Fund Performance Review
Updated: May 18, 2022
The table below sets out our fund performance as well as that of comparators during periods ending 7 December.
In summary, we think investors should be pleased with our fund performance, though the longer term numbers for our growth fund still have room to improve. Readers will recall that it took a little while to align the growth fund with our multi-asset value-investing style, and this was completed in September this year.
There are four things that differentiate all three of our funds.
First, we have a mid-cap focus with UK equities (mid-caps tend to outperform large-caps over time and there is less research coverage so there are more stock picking opportunities).
Second, we do not hold any safe haven bonds (with low or negative real yields they are very expensive).
Third, our funds we think have less foreign exchange exposure than many of our peers (FX exposure adds a lot in the way of volatility but little in the way of return over time, so is not a risk that we believe our investors should be exposed to).
Fourth, around a quarter of each of our funds is invested in what we call ‘specialist assets’, much more than many of our peers (these are generally London-listed investment trusts specialising in areas such as property, asset leasing, infrastructure and direct lending many of which offer high yields with stable, index-linked income streams and thus add something of real value to the portfolios).
We have great confidence in the logic of these positions and believe they will enhance returns over the longer term. The first three of them however worked against us this year (mid-caps underperformed large-caps, sterling fell, and safe haven bonds became even more expensive) and in light of this we are pleased that we kept up to the extent that we did. Over one year, the income fund is ahead of its peer group average, the IA Mixed Investment 20-60% Shares sector. As for the trust, it is also over one year ahead of its more appropriate peer averages, the Flexible Investment sector and the IA Mixed Investment 40-85% Shares sector (formally, the trust sits in the Global Equity Income sector in which it gets compared to pure equity funds). The growth fund had a tricky first quarter, due to some remaining legacy holdings, and so is behind its peer group over one year.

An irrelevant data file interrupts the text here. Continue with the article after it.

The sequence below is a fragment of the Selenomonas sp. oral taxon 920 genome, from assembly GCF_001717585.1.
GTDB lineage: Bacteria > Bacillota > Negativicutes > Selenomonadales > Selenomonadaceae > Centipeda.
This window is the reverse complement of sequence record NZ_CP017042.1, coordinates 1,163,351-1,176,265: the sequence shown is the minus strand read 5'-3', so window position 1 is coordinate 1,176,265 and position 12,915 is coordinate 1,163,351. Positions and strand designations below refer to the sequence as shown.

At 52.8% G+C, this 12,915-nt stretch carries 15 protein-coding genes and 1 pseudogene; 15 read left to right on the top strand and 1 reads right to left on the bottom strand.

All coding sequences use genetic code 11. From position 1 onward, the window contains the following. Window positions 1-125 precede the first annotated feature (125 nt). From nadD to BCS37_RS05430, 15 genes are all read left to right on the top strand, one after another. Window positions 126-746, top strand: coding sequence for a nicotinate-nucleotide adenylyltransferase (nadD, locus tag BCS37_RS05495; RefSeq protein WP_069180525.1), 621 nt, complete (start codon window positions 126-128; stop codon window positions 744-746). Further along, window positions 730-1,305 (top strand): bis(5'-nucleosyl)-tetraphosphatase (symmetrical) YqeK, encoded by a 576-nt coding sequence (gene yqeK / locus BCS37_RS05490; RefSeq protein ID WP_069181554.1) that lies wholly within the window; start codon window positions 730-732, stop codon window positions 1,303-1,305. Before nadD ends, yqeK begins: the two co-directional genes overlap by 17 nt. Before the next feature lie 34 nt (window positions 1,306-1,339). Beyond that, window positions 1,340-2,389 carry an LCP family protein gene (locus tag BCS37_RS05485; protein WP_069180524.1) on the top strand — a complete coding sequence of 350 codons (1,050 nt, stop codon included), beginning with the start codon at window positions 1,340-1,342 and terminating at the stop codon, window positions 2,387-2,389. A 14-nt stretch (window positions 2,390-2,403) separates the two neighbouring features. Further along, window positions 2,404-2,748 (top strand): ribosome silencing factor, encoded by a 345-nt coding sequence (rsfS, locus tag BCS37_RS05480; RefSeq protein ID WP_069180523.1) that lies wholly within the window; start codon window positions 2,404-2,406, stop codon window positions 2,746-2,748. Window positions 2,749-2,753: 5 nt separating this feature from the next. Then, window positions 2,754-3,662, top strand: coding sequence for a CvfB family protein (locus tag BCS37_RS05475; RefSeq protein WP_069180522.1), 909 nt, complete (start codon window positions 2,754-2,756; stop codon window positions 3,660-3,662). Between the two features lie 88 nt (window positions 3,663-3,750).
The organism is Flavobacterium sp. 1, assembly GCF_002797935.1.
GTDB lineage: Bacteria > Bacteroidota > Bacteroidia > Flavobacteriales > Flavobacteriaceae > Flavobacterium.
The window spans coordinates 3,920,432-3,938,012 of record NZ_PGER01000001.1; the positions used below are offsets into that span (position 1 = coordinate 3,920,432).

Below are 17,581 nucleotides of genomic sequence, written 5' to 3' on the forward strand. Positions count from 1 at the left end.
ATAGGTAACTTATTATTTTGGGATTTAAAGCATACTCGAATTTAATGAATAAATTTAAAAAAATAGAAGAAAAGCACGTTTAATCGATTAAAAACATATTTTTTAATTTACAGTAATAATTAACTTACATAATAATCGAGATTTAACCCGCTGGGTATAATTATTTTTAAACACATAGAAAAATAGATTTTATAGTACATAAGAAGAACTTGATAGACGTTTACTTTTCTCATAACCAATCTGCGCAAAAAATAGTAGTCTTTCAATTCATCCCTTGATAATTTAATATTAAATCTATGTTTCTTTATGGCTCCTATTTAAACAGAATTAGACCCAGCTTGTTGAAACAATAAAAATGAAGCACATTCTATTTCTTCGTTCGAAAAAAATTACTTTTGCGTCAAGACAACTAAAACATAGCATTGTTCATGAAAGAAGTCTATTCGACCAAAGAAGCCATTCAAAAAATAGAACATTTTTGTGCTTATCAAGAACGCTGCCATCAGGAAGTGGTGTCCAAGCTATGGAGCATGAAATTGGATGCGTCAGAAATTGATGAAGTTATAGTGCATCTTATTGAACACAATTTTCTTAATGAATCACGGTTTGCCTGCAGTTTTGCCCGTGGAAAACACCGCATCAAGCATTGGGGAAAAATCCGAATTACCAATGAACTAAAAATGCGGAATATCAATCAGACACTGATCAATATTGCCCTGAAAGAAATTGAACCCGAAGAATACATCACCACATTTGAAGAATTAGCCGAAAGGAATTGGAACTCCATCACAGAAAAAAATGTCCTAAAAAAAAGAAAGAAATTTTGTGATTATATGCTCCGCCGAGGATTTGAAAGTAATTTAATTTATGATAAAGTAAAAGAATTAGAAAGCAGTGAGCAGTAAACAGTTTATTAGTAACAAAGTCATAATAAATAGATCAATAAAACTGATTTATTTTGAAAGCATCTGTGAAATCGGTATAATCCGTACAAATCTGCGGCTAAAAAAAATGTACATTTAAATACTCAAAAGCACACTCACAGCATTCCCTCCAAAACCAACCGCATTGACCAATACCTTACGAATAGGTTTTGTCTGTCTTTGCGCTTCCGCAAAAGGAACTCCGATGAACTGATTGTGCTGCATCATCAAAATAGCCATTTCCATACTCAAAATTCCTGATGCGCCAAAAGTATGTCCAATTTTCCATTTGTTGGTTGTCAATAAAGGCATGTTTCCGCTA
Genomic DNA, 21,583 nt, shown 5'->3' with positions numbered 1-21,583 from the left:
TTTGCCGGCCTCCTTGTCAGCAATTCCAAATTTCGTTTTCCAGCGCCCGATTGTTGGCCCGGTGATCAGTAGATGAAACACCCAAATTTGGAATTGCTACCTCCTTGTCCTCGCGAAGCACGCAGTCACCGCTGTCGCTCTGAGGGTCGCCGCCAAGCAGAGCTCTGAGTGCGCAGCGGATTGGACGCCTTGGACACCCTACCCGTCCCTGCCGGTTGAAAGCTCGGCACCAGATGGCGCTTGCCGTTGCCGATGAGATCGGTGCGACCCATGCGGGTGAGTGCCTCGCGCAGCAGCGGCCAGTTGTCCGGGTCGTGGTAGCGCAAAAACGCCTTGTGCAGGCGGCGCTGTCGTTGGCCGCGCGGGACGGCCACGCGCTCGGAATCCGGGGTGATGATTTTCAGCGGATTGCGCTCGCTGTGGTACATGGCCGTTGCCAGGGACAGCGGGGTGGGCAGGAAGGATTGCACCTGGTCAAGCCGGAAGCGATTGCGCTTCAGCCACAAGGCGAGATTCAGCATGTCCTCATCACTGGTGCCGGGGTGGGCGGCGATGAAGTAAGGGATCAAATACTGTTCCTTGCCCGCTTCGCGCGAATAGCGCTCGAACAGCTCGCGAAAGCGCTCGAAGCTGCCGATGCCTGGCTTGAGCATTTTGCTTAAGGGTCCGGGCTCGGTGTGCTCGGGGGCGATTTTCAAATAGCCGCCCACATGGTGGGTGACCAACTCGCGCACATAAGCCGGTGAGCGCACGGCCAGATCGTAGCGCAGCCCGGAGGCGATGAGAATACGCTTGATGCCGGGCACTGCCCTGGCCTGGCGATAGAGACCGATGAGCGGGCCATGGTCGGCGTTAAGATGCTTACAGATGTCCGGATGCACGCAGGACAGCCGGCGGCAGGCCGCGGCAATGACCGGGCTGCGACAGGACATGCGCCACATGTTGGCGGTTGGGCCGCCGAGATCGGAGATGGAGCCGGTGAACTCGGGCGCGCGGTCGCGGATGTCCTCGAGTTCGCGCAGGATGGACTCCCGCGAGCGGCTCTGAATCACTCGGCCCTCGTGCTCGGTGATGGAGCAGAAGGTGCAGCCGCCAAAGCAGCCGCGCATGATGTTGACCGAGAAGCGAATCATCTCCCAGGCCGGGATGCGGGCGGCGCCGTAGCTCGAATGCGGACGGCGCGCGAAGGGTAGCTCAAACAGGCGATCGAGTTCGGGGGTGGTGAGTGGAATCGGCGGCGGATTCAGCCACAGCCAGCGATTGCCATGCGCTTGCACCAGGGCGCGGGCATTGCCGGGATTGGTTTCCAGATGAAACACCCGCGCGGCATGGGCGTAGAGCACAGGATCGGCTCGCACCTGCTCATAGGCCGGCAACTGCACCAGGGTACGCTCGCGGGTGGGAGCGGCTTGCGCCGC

Five year numbers however look excellent for all our funds, particularly when one considers FE Risk Scores of funds and their sectors (for example, our growth fund’s performance is bang in line with its sector average but its FE Risk Score of 58 is much lower than the sector median score of 65.
Finally, I have included the relevant Vanguard LifeStrategy fund as a comparator for each of our funds. The passive option is one that we are very aware our investors have, and we think that the Vanguard funds are probably the most popular of these. Over five years, our investment trust and income fund stack up well against their relevant Vanguard fund, with the growth fund a little behind.
As an investor in the Vanguard funds, I would be very concerned about their high exposure to expensive investment grade bonds in what we think will be an environment of rising inflation and rising real interest rates, as well as the high FX risk (sterling is now cheap on a real effective exchange rate basis and thus may well appreciate rather than continue to depreciate). With our additional competitive edges in relation to mid-caps and specialist assets, we very much look forward to the next five years.